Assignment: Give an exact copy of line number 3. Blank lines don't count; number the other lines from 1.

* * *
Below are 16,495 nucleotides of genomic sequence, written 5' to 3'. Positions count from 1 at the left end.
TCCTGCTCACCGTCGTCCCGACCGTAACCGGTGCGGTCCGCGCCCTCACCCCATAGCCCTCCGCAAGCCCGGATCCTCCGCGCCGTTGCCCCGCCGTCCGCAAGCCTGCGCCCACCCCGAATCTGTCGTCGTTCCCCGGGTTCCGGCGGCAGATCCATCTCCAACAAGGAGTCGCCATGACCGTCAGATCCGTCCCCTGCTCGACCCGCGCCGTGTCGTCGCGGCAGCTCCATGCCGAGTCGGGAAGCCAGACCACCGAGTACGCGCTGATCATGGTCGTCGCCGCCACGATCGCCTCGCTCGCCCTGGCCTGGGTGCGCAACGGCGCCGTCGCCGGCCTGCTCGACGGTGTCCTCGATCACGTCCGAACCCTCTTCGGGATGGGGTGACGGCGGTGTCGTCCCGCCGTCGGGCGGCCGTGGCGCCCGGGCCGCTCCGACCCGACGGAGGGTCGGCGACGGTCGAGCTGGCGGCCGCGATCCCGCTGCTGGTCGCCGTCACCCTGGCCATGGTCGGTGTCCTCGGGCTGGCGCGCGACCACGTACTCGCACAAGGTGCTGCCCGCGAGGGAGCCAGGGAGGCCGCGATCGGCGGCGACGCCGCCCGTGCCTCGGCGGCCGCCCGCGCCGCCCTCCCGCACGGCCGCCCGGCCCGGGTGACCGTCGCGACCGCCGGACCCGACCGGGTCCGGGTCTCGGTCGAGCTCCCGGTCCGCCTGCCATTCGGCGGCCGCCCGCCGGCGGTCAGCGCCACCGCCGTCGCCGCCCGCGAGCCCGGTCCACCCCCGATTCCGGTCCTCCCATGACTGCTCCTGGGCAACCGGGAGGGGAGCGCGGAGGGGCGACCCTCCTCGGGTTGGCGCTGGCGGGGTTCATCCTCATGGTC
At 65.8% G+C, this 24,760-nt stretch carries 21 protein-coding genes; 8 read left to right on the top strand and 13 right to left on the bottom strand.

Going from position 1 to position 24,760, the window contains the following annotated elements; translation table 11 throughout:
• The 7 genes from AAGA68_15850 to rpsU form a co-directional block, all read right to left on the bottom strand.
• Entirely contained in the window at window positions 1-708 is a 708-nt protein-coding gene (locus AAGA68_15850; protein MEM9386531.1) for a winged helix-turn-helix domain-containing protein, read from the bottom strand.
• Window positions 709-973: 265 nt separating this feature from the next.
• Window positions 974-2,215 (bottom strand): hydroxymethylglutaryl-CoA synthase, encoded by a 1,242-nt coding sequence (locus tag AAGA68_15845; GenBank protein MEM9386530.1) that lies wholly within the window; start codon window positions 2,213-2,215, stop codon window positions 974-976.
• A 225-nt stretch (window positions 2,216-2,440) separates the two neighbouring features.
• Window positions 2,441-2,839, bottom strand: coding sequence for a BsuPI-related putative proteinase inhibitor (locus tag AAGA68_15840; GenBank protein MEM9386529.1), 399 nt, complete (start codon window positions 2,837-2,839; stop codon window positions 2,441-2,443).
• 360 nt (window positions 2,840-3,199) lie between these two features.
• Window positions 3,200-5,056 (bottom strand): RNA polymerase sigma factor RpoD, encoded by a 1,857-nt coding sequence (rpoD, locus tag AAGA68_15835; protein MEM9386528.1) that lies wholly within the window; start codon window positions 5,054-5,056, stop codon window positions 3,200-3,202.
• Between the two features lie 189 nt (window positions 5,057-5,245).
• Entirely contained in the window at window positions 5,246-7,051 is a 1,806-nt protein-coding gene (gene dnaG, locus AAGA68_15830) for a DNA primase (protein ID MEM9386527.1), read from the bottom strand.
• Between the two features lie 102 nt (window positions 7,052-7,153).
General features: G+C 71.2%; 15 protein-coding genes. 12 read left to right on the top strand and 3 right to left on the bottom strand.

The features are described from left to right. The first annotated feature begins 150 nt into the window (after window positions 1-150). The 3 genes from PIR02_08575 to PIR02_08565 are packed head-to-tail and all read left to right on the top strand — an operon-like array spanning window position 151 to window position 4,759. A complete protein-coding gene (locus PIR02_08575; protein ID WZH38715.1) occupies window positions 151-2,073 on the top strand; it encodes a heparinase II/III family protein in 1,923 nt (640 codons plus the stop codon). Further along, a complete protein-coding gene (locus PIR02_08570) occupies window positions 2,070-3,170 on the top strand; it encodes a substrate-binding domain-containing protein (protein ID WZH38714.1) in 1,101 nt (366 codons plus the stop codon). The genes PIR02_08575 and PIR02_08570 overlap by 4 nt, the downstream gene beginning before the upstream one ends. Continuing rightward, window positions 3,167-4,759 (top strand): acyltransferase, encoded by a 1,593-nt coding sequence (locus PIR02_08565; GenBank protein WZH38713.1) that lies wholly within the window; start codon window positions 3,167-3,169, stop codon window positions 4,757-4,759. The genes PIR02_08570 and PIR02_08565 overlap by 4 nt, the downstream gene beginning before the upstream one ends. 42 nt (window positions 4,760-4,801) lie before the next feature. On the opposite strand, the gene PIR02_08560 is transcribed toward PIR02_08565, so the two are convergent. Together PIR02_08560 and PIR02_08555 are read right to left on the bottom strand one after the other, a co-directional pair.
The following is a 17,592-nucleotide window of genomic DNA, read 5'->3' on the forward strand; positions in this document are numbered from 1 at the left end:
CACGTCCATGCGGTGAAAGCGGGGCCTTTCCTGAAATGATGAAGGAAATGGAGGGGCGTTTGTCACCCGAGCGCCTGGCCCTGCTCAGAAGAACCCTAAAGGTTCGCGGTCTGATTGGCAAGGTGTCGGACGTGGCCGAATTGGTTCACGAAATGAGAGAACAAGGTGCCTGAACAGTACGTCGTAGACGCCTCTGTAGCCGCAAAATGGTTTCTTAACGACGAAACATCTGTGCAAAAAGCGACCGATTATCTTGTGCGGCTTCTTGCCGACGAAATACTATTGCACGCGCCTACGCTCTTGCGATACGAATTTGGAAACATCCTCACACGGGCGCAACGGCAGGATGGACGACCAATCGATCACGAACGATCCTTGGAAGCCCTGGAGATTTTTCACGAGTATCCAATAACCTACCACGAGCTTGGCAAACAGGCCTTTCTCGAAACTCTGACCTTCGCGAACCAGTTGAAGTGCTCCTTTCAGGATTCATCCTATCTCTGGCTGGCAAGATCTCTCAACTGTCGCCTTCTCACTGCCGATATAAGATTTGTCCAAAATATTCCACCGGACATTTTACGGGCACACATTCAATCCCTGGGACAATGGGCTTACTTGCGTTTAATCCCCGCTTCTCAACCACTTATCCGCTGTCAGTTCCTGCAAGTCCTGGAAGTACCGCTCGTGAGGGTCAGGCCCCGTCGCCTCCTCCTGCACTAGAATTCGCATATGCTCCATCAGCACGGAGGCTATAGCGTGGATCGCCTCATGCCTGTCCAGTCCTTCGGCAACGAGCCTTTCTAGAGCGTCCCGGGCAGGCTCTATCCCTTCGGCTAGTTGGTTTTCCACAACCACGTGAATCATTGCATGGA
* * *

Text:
At 65.8% G+C, this 24,760-nt stretch carries 21 protein-coding genes; 8 read left to right on the top strand and 13 right to left on the bottom strand.